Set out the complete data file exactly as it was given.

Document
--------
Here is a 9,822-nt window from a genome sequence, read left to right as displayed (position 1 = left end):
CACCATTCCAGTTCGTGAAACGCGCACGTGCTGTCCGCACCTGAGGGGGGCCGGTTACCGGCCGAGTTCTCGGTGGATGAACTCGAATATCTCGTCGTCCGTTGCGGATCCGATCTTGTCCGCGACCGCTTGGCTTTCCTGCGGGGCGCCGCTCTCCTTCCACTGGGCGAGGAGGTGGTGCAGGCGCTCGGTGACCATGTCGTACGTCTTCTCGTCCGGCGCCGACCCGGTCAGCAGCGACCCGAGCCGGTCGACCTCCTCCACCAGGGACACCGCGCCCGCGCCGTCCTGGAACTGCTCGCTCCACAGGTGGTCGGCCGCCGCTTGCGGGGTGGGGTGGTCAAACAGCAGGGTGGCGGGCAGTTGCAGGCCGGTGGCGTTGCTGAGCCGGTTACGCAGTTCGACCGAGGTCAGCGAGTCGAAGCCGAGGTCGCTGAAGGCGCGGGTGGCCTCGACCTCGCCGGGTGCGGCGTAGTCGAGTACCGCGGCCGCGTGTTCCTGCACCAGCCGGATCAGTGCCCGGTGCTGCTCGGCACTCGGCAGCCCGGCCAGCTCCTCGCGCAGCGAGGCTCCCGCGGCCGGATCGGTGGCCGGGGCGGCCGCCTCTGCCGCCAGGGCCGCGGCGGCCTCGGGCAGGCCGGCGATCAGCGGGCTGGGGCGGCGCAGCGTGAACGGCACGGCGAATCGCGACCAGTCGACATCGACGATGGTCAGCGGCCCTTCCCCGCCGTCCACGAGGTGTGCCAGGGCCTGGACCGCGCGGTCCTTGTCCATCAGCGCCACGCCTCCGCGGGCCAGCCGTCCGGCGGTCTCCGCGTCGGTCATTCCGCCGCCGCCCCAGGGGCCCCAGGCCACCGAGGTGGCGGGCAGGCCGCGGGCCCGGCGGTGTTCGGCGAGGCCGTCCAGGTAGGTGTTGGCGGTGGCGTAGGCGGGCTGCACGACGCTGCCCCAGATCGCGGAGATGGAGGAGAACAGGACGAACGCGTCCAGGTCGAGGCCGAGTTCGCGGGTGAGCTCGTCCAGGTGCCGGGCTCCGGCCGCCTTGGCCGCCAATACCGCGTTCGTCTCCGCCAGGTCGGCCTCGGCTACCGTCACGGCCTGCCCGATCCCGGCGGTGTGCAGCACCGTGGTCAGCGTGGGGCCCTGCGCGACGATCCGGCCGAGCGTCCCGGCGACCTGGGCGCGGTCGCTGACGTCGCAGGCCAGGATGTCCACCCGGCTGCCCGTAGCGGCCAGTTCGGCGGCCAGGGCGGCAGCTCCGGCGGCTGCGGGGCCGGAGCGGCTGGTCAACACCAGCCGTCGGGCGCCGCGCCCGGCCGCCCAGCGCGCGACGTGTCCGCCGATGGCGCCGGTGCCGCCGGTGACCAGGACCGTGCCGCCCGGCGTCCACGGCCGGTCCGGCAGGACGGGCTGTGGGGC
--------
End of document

Here is a 9,822-nt window from a genome sequence, read left to right as displayed (position 1 = left end):
CACCATTCCAGTTCGTGAAACGCGCACGTGCTGTCCGCACCTGAGGGGGGCCGGTTACCGGCCGAGTTCTCGGTGGATGAACTCGAATATCTCGTCGTCCGTTGCGGATCCGATCTTGTCCGCGACCGCTTGGCTTTCCTGCGGGGCGCCGCTCTCCTTCCACTGGGCGAGGAGGTGGTGCAGGCGCTCGGTGACCATGTCGTACGTCTTCTCGTCCGGCGCCGACCCGGTCAGCAGCGACCCGAGCCGGTCGACCTCCTCCACCAGGGACACCGCGCCCGCGCCGTCCTGGAACTGCTCGCTCCACAGGTGGTCGGCCGCCGCTTGCGGGGTGGGGTGGTCAAACAGCAGGGTGGCGGGCAGTTGCAGGCCGGTGGCGTTGCTGAGCCGGTTACGCAGTTCGACCGAGGTCAGCGAGTCGAAGCCGAGGTCGCTGAAGGCGCGGGTGGCCTCGACCTCGCCGGGTGCGGCGTAGTCGAGTACCGCGGCCGCGTGTTCCTGCACCAGCCGGATCAGTGCCCGGTGCTGCTCGGCACTCGGCAGCCCGGCCAGCTCCTCGCGCAGCGAGGCTCCCGCGGCCGGATCGGTGGCCGGGGCGGCCGCCTCTGCCGCCAGGGCCGCGGCGGCCTCGGGCAGGCCGGCGATCAGCGGGCTGGGGCGGCGCAGCGTGAACGGCACGGCGAATCGCGACCAGTCGACATCGACGATGGTCAGCGGCCCTTCCCCGCCGTCCACGAGGTGTGCCAGGGCCTGGACCGCGCGGTCCTTGTCCATCAGCGCCACGCCTCCGCGGGCCAGCCGTCCGGCGGTCTCCGCGTCGGTCATTCCGCCGCCGCCCCAGGGGCCCCAGGCCACCGAGGTGGCGGGCAGGCCGCGGGCCCGGCGGTGTTCGGCGAGGCCGTCCAGGTAGGTGTTGGCGGTGGCGTAGGCGGGCTGCACGACGCTGCCCCAGATCGCGGAGATGGAGGAGAACAGGACGAACGCGTCCAGGTCGAGGCCGAGTTCGCGGGTGAGCTCGTCCAGGTGCCGGGCTCCGGCCGCCTTGGCCGCCAATACCGCGTTCGTCTCCGCCAGGTCGGCCTCGGCTACCGTCACGGCCTGCCCGATCCCGGCGGTGTGCAGCACCGTGGTCAGCGTGGGGCCCTGCGCGACGATCCGGCCGAGCGTCCCGGCGACCTGGGCGCGGTCGCTGACGTCGCAGGCCAGGATGTCCACCCGGCTGCCCGTAGCGGCCAGTTCGGCGGCCAGGGCGGCAGCTCCGGCGGCTGCGGGGCCGGAGCGGCTGGTCAACACCAGCCGTCGGGCGCCGCGCCCGGCCGCCCAGCGCGCGACGTGTCCGCCGATGGCGCCGGTGCCGCCGGTGACCAGGACCGTGCCGCCCGGCGTCCACGGCCGGTCCGGCAGGACGGGCTGTGGGGC